By Michael Howell
In an amended complaint filed on August 3, 2012 and served on the County Commission last Wednesday, former County Road Supervisor David Ohnstad has accused the county of violating both his federal and state constitutional rights as well as various state laws when they fired him.
Ohnstad, who began working for the county in 2004, was fired in January 2012 by the Board of Commissioners following an investigation into his conduct concerning the Woodchuck Road Repair Project.
Back in 2007, under a different set of commissioners, Ohnstad was involved in the repair of Woodchuck Road in the upper 8 Mile area. That project was conducted as part of a settlement agreement with developers of the Saddle Hills Subdivision, Aldo and Niki Sardot. The Sardots sued the county following the denial of the subdivision. As part of the settlement it was agreed that the Upper Woodchuck Road would be paved. That project was completed in 2010.
But in 2011 the Sardots registered complaints with the county about the poor condition of the road, the lack of drainage and the failure to replace some culverts.
In August, Ohnstad was summoned by the commissioners to answer the Sardots’ complaints. At an on site meeting on August 26, the commissioners requested an estimate from Ohnstad of the cost to repair the road as requested by the Sardots. On August 29, 2011, at an inadequately noticed meeting (see accompanying story), the commissioners agreed to spend up to$46,780 to make the improvements and instructed Ohnstad to do the work.
Ohnstad claims that a few weeks later, in early October 2011, Commissioner Ron Stoltz, contrary to county policy, came and removed the Upper Woodchuck Road file from his office.
On October 28, Ohnstad left to visit his mother in Minnesota when he received an overnight letter on November 2, stating that the Commissioners intended to hold a meeting to discuss his continued employment on Monday, November 7. Ohnstad, obviously unable to attend, objected to the meeting being held without him and it was delayed until his return. At that meeting on November 21, Deputy County Attorney Howard Recht presented a lengthy set of allegations against Ohnstad along with a log of photographs of Woodchuck Road taken as part of an investigation by the County Attorney’s office. That meeting was then continued to January 20, 2012 to give Ohnstad a chance to respond to the charges against him.
At the January 20 meeting, Ohnstad’s employment was terminated for making false statements and failing to obtain appropriate engineering for the Woodchuck Road project.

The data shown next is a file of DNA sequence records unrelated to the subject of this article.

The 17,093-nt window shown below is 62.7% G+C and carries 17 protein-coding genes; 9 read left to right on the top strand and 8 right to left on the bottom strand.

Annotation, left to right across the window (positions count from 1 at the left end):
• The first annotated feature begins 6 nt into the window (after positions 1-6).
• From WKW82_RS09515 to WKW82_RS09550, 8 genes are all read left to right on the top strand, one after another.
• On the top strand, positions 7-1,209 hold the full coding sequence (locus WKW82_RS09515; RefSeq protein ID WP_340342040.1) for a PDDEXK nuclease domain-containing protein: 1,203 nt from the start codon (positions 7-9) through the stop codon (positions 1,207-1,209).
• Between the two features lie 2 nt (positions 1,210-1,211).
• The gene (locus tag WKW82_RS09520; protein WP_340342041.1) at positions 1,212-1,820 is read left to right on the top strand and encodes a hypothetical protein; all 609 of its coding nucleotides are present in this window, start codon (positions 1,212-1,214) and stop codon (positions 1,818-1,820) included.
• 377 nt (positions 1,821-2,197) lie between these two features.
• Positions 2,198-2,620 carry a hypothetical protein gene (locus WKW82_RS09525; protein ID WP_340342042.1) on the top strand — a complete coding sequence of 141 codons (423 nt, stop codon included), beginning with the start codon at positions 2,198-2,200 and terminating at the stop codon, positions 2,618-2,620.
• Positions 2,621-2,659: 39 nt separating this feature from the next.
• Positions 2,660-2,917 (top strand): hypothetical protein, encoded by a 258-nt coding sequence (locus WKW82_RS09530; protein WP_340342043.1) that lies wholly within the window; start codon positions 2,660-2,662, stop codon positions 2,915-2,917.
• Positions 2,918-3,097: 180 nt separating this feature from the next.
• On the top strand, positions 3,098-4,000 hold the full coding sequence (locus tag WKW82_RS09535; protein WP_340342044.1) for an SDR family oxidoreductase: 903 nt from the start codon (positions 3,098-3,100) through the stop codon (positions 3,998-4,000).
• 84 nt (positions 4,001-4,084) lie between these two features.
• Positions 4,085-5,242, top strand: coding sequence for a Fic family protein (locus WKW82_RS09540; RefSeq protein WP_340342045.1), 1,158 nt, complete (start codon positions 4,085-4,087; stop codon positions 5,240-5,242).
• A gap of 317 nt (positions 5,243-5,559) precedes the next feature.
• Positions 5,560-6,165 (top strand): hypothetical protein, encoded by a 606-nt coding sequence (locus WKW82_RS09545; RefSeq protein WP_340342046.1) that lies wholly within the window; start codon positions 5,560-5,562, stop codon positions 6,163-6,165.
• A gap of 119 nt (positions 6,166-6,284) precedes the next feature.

Ohnstad denies these allegations and claims his firing was without just or good cause. In his lawsuit he claims that the procedures used to terminate his employment deprived him of his property interest and/or his liberty interest without due process of law guaranteed by the U.S. Constitution and the Montana Constitution.
Ohnstad claims a violation of the Montana Wrongful Discharge and Employment Act which prohibits discharging employees in retaliation for their refusal to participate in violation of public policy. He claims it would have been against public policy for him to have repaired the road in any way other than what the settlement agreement dictated. Nor could he do work that was not in compliance with the grading and drainage plans, nor could he leave the fencing in the right of way (as requested by the Sardots) without violating policy.
Ohnstad also claims that the Commission violated state law in firing him without good cause and in violation of its own written policy. He claims the Commission violated the Montana open meeting laws as well in a few ways. First, by Commissioner Soltz’s participation in the “investigation” of Ohnstad, as evidenced by his appearance in some of the log photos. Ohnstad claims that there is no record of any decision to conduct an investigation at that time. He also claims that the letter he received from Commissioner Matt Kanenwisher, following his first grievance meeting, contains detailed factual allegations that were not discussed in the open meeting.
Ohnstad asks the court to declare the Commission’s March 13 response to his grievance null and void and award him his costs and attorney fees. He also seeks past and future lost wages and benefits and damages for his mental distress, humiliation, and the unnecessary damage to his reputation. He also seeks punitive damages and demands a trial by jury.
According to the court docket, preliminary pretrial statements and a joint discovery plan are due by August 28, and a pre-trial conference is scheduled for September 4 in the federal courthouse in Missoula before Judge Dana L. Christensen.